The remains consist of

  1. A stone pillar
  2. A ruined stupa of Solid Brick
  3. A tank
  4. Four small eminences which mark the sites of ancient buildings
  5. Life size statue of Buddha, discovered around 1853.

Cunningham has given a detailed account of the site under the title of Besarh in his first volume of the reports made for the Archaeological Survey of India. He mentions that the distance and direction of the site from Patna, pointed to its being the same as Vaishali. The name was also the same since it was mentioned as Besarh by Abul Fazl in his Ain-i-Akbari.  He then recalls the mention of Hieun Tsang who in his travelogue about Vaishali had placed the King’s Palace at 120 li or 20 miles to the east of north from the northern bank of the Ganga, opposite Pataliputra i.e. present Hajipur. Hiuen Tsang had also described the King’s palace as being from 4 to 5 li (from 3500 to 4400 feet) in circuit, which agreed with the size of the ruined fort now called as “Raja Bisal ka Garh”, which is about 1580 feet long and 750 feet broad inside, or 4660 feet in circuit round the crest of the mound. Cunningham thus on matching the features like name, position and dimensions, identified the site of Besarh as being the same as the ancient Vaishali, beyond all reasonable doubt.

The fortifications of Vaishali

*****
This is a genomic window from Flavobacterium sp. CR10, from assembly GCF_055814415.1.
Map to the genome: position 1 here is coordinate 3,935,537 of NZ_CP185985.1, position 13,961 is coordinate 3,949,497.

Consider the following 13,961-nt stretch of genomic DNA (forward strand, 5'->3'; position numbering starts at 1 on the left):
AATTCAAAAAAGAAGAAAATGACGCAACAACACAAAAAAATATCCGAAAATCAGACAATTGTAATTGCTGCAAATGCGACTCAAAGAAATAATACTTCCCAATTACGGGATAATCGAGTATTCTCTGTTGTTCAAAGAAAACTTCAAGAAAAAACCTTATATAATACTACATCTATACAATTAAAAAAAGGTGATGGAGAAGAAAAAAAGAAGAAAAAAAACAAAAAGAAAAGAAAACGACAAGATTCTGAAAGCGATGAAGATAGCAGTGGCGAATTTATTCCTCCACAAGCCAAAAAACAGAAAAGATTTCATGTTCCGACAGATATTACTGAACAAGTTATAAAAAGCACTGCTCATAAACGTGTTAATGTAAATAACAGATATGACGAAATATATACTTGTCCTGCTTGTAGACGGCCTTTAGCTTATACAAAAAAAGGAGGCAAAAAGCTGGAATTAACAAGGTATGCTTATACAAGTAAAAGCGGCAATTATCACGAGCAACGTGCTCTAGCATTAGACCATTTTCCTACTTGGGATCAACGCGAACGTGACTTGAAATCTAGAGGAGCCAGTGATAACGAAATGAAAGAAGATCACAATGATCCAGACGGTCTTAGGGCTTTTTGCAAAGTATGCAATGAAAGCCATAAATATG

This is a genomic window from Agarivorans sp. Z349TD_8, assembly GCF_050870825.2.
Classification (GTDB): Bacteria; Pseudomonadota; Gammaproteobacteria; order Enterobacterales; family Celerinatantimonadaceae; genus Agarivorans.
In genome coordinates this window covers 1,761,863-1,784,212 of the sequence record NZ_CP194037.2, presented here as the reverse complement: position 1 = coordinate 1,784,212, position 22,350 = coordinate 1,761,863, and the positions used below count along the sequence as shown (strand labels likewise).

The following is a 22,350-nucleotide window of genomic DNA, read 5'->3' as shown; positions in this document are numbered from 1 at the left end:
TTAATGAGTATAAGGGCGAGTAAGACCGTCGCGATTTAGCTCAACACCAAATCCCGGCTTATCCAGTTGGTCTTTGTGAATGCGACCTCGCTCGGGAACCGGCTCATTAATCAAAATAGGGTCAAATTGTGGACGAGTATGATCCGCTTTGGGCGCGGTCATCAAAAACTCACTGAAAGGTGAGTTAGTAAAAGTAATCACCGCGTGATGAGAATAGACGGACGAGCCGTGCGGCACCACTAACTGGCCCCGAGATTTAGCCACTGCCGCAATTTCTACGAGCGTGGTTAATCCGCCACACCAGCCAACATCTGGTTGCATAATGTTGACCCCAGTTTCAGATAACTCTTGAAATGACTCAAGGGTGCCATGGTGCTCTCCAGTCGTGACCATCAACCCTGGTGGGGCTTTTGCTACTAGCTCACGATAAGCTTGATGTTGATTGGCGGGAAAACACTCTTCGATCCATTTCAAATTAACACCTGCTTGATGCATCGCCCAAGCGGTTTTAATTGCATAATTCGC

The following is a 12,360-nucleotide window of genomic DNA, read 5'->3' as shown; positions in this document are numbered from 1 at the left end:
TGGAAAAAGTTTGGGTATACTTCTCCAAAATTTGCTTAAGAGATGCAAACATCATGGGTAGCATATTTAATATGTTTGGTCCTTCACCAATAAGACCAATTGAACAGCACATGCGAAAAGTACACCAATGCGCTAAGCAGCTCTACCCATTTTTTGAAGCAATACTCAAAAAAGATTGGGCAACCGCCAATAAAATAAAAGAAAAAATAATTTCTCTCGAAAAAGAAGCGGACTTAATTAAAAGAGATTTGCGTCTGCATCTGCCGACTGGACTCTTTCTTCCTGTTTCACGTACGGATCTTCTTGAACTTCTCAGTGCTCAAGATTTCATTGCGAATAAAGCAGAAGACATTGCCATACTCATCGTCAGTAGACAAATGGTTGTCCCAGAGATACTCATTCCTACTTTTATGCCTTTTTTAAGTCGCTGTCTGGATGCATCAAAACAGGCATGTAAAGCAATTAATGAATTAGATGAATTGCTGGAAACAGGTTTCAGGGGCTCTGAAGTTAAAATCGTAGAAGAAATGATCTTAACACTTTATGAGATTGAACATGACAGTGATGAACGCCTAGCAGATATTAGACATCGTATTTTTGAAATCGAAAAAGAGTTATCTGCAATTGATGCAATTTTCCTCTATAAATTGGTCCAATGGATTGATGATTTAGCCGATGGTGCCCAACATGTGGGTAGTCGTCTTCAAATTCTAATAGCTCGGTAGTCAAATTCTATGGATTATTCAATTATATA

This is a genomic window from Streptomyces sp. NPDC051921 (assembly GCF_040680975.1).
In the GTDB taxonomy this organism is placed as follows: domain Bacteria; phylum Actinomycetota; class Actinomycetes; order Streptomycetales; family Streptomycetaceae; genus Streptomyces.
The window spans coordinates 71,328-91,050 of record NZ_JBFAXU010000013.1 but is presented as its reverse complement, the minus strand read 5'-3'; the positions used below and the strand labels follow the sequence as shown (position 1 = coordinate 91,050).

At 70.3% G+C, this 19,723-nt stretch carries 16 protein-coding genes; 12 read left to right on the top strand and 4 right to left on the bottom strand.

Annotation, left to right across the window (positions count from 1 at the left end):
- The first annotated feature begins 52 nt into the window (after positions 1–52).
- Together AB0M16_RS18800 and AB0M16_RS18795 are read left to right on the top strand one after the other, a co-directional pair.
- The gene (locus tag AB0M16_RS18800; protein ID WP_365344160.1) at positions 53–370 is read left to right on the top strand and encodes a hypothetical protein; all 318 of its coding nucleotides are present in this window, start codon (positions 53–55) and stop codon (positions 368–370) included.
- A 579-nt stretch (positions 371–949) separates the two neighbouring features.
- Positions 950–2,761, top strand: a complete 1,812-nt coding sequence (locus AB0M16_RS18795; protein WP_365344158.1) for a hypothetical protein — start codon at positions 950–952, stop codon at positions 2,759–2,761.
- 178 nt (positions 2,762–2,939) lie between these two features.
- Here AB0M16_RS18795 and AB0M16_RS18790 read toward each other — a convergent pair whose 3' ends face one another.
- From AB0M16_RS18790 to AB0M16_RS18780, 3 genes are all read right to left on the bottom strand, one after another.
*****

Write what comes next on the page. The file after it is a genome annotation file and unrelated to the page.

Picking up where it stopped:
Stephenson has referred to the existence of the remains of a mound of solid brick work near the village (Besarh), about 40 feet high, and about the same diameter at the base; on the top of which were two muslim religious structures and the tomb of a saint who he was told as having the name as Mir Abdulla, dead about 250 years ago. On the side of the mound fronting the north, a large Burr (Banyan) tree reared its branches to a great height, supported by about 30 trunks, forming a cool pleasant shade for the muslim devotee. A little to the north were seen the ruins of a large fort (called Raja Vishal ka garh) of an oblong shape, one side of which was full 1000 yards in length. It was found to be surrounded by a ditch, then filled with water and jungle grass. The remains of the wall can still be seen by the visitor. He further mentioned that the elevation of the wall above the ground was from 6 to 8 feet, and it appeared to be built entirely of brick – which was taken advantage of by the local hindus who had built a temple on the south end of the ruins, though it was then only half finished.  He mentioned that the mound and the fort were certainly coeval with each other and of considerable antiquity, and that he could not find any credible tradition regarding their origins. During his visit seldom did he know that he was at the site of Vaishali – one of the most important cities in ancient India, and frequented by visitors from faraway places, and also blessed by the Buddha.